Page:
Humira, approved in Europe for children and adolescents from four years of age with severe chronic plaque psoriasis
The European Commission ( EC ) has granted marketing authorization for Humira ( Adalimumab ) for the treatment of severe chronic plaque psoriasis in children and adolescents from four years of age who have had an inadequate response to or are inappropriate candidates for topical therapy and phototherapies.
The marketing authorization is based on the positive results of a phase 3 study.
With the approval from the European Commission, Humira is now the only biologic approved in Europe to treat children with this condition starting at four years of age.
According to estimates from the World Health Organization ( WHO ), pediatric psoriasis occurs in 0.70% of the pediatric population, with no significant difference by gender.
The chronic autoimmune disease is characterized by the rapid and excessive accumulation of skin cells, which form thick patches of inflamed, scaly skin.
Pediatric psoriasis has similar characteristics to adult psoriasis, but in children, the psoriatic lesions are typically smaller, thinner, and less scaly.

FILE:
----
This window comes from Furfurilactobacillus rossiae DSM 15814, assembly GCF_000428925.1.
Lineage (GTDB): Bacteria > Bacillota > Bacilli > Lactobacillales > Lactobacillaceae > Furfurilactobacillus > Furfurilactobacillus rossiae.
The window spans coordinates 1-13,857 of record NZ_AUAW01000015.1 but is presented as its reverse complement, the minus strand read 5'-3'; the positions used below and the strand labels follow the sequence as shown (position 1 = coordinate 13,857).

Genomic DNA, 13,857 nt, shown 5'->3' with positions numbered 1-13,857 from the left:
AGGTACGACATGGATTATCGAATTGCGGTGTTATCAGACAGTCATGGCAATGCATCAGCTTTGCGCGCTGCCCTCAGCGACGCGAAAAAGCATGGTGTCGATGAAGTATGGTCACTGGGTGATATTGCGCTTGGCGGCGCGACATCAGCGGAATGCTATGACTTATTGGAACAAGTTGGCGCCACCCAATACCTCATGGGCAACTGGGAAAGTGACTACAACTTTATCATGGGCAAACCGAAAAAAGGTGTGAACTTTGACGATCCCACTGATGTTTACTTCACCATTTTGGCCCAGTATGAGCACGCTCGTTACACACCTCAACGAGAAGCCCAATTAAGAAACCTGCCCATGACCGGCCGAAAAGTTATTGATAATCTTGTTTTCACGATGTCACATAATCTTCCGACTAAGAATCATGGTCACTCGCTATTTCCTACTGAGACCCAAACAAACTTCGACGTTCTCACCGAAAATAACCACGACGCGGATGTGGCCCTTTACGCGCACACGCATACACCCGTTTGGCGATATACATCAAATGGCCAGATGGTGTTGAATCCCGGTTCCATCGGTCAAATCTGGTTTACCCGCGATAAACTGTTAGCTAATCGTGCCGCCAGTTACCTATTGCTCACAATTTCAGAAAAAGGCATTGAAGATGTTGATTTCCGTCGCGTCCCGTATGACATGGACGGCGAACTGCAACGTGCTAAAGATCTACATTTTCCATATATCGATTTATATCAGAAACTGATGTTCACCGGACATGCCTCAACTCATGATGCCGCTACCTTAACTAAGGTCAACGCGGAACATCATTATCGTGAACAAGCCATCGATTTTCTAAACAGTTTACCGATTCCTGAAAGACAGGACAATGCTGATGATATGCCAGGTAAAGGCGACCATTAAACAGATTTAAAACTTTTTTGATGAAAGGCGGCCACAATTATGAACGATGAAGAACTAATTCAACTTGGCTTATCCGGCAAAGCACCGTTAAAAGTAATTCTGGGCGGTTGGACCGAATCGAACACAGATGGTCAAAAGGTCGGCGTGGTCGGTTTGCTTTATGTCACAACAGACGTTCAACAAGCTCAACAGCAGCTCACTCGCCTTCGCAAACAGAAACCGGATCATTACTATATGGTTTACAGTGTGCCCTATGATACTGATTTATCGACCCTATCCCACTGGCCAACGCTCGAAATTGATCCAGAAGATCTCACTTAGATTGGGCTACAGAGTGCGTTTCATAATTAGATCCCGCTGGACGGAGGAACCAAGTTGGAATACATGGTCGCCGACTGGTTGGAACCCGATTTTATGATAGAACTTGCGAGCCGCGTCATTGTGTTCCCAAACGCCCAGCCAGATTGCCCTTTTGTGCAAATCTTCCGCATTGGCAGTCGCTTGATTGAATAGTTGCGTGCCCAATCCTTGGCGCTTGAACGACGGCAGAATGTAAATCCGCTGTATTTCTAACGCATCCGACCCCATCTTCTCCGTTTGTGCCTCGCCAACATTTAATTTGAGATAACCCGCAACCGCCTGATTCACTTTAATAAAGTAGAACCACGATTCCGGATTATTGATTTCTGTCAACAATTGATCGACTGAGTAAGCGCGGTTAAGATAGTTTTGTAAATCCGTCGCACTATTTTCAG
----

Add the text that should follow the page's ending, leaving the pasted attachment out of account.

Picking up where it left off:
Beyond the physical challenges of managing the chronic skin disorder, it is also considered to have significant emotional and psychological effects.
Humira is contraindicated in patients with active tuberculosis or other severe infections and in patients with moderate to severe heart failure.
The use of Humira increases the risk of developing serious infections which may, in rare cases, be life-threatening. Rare cases of lymphoma and leukemia have been reported in patients treated with a TNF-antagonist. On rare occasions, a severe type of cancer called hepatosplenic T-cell lymphoma has been observed and often results in death.
A risk for the development of malignancies in patients treated with TNF-antagonists cannot be excluded.
The most frequently reported adverse events across all indications included respiratory infections, injection site reactions, headache, abdominal pain, nausea, rash and musculoskeletal pain. ( Xagena )
Source: Abbvie, 2015